I can't see (or hear) your example but yeah, you can easily remove on frame at a time just by hitting in, out, and cut (or lift if you'd rather... just replace it with some room tone.) If the pops are in the mic, you'll have to manually remove them. It may make it faster to open up your waveform viewing so you can just run through removing them real quick. If you are just hearing tyical Avid cut pops, throw a quick dissolve one each cut as a little crossfade.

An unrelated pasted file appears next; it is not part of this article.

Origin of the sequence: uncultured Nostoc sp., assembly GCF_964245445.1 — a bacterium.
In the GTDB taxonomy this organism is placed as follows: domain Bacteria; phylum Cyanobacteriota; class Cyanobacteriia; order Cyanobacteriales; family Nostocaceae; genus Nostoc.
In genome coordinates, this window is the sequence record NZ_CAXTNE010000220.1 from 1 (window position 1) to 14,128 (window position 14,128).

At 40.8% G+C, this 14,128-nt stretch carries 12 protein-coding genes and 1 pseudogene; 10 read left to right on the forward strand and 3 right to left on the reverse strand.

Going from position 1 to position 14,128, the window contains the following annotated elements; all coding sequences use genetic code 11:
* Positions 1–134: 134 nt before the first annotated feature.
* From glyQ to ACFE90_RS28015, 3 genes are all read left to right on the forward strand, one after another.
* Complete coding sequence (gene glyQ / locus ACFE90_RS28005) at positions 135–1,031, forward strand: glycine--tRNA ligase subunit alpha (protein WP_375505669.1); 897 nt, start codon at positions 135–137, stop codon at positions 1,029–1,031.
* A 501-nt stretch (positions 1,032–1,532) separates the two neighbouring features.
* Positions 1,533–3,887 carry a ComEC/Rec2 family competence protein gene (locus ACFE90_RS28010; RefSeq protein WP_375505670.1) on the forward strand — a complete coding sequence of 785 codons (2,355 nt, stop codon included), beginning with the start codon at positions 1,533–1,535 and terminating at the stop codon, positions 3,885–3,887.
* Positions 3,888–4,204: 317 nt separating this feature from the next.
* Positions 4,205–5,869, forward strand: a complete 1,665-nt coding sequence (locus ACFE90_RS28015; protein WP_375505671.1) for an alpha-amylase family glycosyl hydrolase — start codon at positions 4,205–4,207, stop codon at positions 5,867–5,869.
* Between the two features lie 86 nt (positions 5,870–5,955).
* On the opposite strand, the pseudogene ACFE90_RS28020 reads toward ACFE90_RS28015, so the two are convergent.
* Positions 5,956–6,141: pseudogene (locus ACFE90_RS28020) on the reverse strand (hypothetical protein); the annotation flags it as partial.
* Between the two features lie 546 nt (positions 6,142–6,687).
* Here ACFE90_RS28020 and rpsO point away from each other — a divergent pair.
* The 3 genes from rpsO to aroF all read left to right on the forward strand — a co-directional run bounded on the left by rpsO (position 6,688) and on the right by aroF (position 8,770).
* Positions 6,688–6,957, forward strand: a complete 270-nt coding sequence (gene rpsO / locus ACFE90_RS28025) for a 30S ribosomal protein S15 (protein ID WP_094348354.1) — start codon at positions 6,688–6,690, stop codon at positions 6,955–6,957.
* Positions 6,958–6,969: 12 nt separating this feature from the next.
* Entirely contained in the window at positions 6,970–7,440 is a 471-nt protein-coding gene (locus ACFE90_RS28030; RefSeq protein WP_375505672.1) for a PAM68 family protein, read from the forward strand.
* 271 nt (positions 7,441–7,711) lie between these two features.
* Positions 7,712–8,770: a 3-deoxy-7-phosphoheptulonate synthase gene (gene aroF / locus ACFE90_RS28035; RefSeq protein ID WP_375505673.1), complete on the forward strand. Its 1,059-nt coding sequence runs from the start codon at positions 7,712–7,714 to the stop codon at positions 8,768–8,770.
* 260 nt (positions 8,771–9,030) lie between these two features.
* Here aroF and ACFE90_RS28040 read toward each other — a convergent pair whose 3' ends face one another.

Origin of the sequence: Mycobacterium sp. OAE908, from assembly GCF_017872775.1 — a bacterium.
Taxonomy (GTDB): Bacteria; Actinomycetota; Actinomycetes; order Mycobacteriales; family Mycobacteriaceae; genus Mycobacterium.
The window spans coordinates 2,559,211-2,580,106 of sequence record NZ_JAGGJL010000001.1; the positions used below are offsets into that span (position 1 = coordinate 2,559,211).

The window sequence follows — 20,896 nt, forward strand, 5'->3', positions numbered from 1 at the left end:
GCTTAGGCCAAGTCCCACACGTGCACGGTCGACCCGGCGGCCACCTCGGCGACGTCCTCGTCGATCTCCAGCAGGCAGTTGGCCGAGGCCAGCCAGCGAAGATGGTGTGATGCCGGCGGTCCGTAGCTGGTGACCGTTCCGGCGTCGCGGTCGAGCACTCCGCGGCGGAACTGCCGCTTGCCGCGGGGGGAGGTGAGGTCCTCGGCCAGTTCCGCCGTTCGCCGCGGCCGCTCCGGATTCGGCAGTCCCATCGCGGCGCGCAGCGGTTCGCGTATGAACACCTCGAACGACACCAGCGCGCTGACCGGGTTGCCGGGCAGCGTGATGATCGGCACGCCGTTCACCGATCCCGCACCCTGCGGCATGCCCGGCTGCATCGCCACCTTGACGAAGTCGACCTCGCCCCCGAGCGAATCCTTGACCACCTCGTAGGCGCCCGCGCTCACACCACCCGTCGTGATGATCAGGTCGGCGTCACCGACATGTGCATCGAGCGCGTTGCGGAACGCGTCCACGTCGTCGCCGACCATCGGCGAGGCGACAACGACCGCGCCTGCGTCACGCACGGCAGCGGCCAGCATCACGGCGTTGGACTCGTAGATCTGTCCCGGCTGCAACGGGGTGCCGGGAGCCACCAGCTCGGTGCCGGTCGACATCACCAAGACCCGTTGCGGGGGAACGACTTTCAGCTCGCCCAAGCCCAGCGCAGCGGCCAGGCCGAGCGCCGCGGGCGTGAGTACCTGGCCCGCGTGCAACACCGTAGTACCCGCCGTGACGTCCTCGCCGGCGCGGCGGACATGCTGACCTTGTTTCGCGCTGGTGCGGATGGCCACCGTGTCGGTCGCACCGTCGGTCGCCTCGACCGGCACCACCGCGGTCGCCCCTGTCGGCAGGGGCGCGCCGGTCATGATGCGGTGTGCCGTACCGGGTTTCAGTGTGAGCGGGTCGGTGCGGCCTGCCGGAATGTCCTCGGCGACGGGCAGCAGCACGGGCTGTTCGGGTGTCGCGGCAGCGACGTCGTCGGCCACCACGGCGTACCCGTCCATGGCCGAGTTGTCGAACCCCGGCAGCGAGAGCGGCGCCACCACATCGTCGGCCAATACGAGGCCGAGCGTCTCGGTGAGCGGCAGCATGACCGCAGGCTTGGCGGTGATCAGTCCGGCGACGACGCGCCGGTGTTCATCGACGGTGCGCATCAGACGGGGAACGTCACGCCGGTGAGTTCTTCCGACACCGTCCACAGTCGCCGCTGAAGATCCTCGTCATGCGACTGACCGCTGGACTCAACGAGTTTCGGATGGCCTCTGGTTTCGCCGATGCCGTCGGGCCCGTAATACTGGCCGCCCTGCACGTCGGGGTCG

Never give up. Everything can be made better in post.
The best and most natural-sounding way I've discovered is cutting just before and after the pop. Then, I add a keyframe into the small clip. I'll play with the pop through the EQ until I can pull most of the bassy "pop" out of it (dropping the low-end through the EQ) while experimenting with different volume levels. When I'm done, I add a two-frame audio cross-fade on the two cuts I made in the audio track.
Of course, you could always get the talent to re-record the track?